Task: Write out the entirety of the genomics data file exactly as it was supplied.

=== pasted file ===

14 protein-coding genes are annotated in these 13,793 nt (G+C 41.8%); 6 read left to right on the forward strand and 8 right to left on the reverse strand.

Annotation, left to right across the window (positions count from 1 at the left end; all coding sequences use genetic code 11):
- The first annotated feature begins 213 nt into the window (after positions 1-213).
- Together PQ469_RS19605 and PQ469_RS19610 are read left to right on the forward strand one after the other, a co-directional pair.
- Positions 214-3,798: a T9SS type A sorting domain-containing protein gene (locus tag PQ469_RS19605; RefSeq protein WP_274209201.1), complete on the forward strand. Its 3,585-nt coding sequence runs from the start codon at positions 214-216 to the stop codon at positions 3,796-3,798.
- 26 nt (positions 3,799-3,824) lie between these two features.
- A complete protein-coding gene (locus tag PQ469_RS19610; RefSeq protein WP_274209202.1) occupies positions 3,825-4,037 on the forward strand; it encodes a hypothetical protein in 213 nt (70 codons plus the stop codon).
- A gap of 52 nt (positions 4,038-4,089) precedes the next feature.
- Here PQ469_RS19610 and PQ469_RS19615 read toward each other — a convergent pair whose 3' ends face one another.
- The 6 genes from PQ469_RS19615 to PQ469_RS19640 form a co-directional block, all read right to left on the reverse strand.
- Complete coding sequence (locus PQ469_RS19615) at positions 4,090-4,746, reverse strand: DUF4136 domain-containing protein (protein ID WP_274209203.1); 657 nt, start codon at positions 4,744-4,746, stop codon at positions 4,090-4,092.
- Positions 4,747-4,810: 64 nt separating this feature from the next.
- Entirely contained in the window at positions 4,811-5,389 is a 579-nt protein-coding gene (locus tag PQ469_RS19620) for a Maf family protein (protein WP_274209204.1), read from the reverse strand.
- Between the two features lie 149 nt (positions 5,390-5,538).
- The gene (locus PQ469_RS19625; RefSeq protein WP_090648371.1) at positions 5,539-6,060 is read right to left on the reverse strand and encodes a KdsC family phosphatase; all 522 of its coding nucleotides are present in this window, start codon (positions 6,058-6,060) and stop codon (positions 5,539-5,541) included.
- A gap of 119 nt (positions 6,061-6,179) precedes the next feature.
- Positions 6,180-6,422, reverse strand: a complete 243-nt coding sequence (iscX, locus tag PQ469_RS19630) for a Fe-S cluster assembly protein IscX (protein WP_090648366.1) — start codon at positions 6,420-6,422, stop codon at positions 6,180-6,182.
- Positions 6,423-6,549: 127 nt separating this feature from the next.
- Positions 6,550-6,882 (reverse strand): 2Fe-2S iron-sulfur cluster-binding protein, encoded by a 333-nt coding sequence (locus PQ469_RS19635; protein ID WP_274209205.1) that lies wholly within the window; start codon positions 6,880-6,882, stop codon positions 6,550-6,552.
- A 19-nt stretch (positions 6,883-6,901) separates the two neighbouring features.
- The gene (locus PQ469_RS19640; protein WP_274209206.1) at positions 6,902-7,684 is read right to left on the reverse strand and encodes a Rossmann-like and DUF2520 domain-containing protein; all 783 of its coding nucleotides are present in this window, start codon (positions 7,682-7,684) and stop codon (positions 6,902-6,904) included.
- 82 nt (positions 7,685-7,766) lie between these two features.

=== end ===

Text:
14 protein-coding genes are annotated in these 13,793 nt (G+C 41.8%); 6 read left to right on the forward strand and 8 right to left on the reverse strand.

Annotation, left to right across the window (positions count from 1 at the left end; all coding sequences use genetic code 11):
- The first annotated feature begins 213 nt into the window (after positions 1-213).
- Together PQ469_RS19605 and PQ469_RS19610 are read left to right on the forward strand one after the other, a co-directional pair.
- Positions 214-3,798: a T9SS type A sorting domain-containing protein gene (locus tag PQ469_RS19605; RefSeq protein WP_274209201.1), complete on the forward strand. Its 3,585-nt coding sequence runs from the start codon at positions 214-216 to the stop codon at positions 3,796-3,798.
- 26 nt (positions 3,799-3,824) lie between these two features.
- A complete protein-coding gene (locus tag PQ469_RS19610; RefSeq protein WP_274209202.1) occupies positions 3,825-4,037 on the forward strand; it encodes a hypothetical protein in 213 nt (70 codons plus the stop codon).
- A gap of 52 nt (positions 4,038-4,089) precedes the next feature.
- Here PQ469_RS19610 and PQ469_RS19615 read toward each other — a convergent pair whose 3' ends face one another.
- The 6 genes from PQ469_RS19615 to PQ469_RS19640 form a co-directional block, all read right to left on the reverse strand.
- Complete coding sequence (locus PQ469_RS19615) at positions 4,090-4,746, reverse strand: DUF4136 domain-containing protein (protein ID WP_274209203.1); 657 nt, start codon at positions 4,744-4,746, stop codon at positions 4,090-4,092.
- Positions 4,747-4,810: 64 nt separating this feature from the next.
- Entirely contained in the window at positions 4,811-5,389 is a 579-nt protein-coding gene (locus tag PQ469_RS19620) for a Maf family protein (protein WP_274209204.1), read from the reverse strand.
- Between the two features lie 149 nt (positions 5,390-5,538).
- The gene (locus PQ469_RS19625; RefSeq protein WP_090648371.1) at positions 5,539-6,060 is read right to left on the reverse strand and encodes a KdsC family phosphatase; all 522 of its coding nucleotides are present in this window, start codon (positions 6,058-6,060) and stop codon (positions 5,539-5,541) included.
- A gap of 119 nt (positions 6,061-6,179) precedes the next feature.
- Positions 6,180-6,422, reverse strand: a complete 243-nt coding sequence (iscX, locus tag PQ469_RS19630) for a Fe-S cluster assembly protein IscX (protein WP_090648366.1) — start codon at positions 6,420-6,422, stop codon at positions 6,180-6,182.
- Positions 6,423-6,549: 127 nt separating this feature from the next.
- Positions 6,550-6,882 (reverse strand): 2Fe-2S iron-sulfur cluster-binding protein, encoded by a 333-nt coding sequence (locus PQ469_RS19635; protein ID WP_274209205.1) that lies wholly within the window; start codon positions 6,880-6,882, stop codon positions 6,550-6,552.
- A 19-nt stretch (positions 6,883-6,901) separates the two neighbouring features.
- The gene (locus PQ469_RS19640; protein WP_274209206.1) at positions 6,902-7,684 is read right to left on the reverse strand and encodes a Rossmann-like and DUF2520 domain-containing protein; all 783 of its coding nucleotides are present in this window, start codon (positions 7,682-7,684) and stop codon (positions 6,902-6,904) included.
- 82 nt (positions 7,685-7,766) lie between these two features.